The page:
An audience typically only remembers a few main highlights from any presentation, so as a communicator, it’s imperative to ensure they are taking away the right points. Perhaps the most important technique to accomplish this is the development and communication of key messages. Key messages are three to five key highlights that have been thoughtfully distilled to effectively communicate the material that is most important for an audience to understand in order to position a company prominently in the minds of its target audience.
The Importance of Key Messages:
Management teams often overlook the importance of adjusting their messaging for an audience that might know a lot, or nothing at all about their unique story, industry or potential. As a result, significant value can be realized from investing in the development of strong key messages that can be adapted and easily understood by anyone. These key messages establish the backbone of a company’s external marketing and branding. They help explain the business so that any audience can quickly understand what that company does, why they do it and how it is adding value for stakeholders, descriptors that will eventually be required for any company.
Developing Key Messages:
Your process should start with the WHY: Why should the audience pay attention to the story? Why should they give you their time or trust you with their capital? Answering these questions will help kick start the key message development process. Once the WHY has been established, consider the following points to help develop and refine the key messages:
- Prioritize critical information about the business. Separate the interesting many from the important few.
- Highlight the value proposition that your unique business provides and how that will ultimately benefit investors.
- Showcase what differentiates the company from its peers and competitors. Certain sectors can be crowded, so it’s critical to be clear on the features that make it stand out.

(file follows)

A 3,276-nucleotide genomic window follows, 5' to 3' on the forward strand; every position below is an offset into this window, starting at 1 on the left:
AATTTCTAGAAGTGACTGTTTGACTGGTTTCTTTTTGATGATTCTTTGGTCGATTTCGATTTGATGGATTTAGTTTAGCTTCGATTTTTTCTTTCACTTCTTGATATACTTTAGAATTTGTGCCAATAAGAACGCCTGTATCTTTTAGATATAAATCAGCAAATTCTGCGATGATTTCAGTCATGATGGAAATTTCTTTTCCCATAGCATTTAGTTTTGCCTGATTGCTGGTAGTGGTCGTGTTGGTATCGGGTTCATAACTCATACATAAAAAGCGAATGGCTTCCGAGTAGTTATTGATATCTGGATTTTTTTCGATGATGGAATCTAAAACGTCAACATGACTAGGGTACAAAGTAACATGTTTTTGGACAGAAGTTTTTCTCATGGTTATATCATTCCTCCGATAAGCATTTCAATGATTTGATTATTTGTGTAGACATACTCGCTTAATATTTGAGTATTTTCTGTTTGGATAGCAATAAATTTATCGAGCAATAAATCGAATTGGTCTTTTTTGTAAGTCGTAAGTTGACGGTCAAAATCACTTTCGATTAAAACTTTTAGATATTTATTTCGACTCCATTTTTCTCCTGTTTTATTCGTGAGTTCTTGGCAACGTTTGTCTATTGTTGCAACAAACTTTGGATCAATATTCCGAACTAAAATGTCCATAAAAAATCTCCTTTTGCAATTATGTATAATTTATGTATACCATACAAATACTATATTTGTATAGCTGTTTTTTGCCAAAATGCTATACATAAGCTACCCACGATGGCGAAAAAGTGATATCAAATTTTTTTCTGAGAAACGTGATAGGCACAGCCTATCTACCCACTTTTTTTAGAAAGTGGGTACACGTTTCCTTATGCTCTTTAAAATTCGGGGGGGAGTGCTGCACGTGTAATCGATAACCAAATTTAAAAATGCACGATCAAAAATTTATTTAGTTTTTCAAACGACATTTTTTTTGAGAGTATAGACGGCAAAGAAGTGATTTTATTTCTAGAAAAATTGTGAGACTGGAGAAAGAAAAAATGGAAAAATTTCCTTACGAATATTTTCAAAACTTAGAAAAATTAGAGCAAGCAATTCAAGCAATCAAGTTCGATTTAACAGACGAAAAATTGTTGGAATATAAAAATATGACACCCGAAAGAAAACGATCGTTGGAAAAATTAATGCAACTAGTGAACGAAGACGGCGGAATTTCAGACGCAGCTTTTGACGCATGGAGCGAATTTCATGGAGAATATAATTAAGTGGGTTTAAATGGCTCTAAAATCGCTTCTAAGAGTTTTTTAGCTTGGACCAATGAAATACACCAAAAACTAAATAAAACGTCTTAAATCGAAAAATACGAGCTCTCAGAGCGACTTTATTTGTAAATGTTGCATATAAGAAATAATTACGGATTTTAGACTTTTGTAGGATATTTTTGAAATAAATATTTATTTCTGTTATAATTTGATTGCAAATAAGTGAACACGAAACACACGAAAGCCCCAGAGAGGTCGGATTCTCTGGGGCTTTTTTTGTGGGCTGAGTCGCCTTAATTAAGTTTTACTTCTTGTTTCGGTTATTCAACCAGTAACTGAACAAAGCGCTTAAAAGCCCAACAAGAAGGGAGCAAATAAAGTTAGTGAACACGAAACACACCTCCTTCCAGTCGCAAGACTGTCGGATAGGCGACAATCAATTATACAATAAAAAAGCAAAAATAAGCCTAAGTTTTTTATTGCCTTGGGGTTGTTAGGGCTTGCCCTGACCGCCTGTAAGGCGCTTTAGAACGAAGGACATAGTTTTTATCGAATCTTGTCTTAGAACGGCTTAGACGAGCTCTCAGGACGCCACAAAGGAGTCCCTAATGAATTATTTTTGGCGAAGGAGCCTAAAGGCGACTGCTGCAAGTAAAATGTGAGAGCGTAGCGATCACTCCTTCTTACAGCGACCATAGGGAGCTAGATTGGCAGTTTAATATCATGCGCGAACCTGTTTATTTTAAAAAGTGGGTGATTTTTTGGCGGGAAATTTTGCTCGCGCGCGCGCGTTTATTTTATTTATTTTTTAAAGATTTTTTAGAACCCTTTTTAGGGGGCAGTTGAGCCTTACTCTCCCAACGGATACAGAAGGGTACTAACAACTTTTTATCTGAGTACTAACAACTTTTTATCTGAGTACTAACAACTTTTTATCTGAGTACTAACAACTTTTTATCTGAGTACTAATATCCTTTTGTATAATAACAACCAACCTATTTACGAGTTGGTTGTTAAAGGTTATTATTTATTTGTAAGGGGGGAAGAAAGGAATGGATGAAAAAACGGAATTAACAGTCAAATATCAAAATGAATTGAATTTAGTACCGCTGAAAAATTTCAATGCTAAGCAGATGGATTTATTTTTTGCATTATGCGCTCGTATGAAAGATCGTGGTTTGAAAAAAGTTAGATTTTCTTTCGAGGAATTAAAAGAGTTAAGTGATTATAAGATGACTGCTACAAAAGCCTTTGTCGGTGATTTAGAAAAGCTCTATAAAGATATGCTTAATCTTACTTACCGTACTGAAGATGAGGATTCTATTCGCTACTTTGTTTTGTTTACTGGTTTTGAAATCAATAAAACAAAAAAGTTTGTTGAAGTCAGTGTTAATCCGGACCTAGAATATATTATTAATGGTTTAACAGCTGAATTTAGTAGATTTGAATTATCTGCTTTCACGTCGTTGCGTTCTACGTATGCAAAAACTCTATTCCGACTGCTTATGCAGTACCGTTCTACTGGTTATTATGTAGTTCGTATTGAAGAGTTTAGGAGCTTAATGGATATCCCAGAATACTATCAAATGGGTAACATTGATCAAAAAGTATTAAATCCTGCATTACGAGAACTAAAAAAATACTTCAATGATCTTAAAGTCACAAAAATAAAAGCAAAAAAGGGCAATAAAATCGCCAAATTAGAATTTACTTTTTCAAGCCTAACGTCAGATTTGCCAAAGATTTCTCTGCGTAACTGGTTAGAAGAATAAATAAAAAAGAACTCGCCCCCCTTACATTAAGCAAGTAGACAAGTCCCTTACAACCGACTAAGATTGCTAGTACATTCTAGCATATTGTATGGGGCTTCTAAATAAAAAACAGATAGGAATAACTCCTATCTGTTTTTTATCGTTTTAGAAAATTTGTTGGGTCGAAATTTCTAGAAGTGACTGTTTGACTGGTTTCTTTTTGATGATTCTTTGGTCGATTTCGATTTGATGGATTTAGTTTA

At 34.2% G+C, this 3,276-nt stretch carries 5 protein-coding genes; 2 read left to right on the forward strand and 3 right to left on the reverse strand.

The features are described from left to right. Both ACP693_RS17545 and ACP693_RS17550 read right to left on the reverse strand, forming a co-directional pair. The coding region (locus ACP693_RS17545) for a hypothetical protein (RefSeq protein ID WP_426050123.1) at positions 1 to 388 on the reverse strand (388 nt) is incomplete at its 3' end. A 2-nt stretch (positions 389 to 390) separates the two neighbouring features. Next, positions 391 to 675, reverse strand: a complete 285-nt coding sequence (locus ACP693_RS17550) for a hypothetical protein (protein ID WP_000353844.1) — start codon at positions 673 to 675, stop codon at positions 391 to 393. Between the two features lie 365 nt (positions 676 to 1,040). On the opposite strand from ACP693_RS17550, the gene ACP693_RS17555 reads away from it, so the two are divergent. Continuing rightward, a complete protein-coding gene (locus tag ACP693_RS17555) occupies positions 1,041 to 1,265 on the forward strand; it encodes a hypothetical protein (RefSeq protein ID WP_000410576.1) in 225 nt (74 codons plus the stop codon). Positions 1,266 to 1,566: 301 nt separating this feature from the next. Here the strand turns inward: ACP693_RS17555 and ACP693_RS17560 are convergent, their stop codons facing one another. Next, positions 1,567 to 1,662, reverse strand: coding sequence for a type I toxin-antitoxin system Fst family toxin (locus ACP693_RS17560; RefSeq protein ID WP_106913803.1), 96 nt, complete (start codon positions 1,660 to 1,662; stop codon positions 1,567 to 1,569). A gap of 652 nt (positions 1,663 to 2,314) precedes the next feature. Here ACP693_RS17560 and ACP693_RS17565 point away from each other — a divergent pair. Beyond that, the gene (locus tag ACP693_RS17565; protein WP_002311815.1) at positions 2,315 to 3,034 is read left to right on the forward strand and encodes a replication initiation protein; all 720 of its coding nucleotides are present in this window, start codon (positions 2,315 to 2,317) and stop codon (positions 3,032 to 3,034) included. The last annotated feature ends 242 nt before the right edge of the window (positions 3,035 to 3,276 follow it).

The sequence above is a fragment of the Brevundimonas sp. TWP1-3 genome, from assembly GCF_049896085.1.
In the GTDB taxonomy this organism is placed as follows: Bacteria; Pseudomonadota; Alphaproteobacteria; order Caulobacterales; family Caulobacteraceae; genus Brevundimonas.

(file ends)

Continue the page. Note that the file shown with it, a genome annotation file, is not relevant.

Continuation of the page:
- Frame key messages in plain language, avoiding industry jargon and non-standard acronyms, or define them right up front if they must be included.
- Tackle commonly asked questions or misunderstanding about the business, to try and answer questions before they get asked.
- Provide facts, figures, and statistics to substantiate and enhance credibility.
- Motivate the audience to action by enticing them to learn more, take a meeting with management or by creating a sense of urgency to buy stock.
Review and Adapt:
It’s important to regularly review the key messages to ensure they continue to accurately reflect the core business, mission, target demographics and market position. Through the review process, test whether the messages are easy to recall or if anything has been lost over time. Consider any past feedback received from the target audience about the company’s messaging, as that is the best insight you can get, and adjust as appropriate. Oftentimes, the most valuable support can come from engaging an external, third-party IR or communications professional (such as 5Q!) who is able to take a step back and help streamline and simplify complex stories. Being farther away from the detail enables us to help management teams see the whole forest rather than just the trees.
After identifying the target audience and developing a set of key messages, check to ensure they are clearly reflected on your website, within press releases, presentations and fact sheets, and start to consider how to incorporate those key messages in other documents like the MD&A, AIF or Information Circular. An active company, either public or private, will benefit from leveraging every opportunity to repeatedly convey a clear, memorable, consistent and compelling story to help position the company prominently in the minds of its target audience.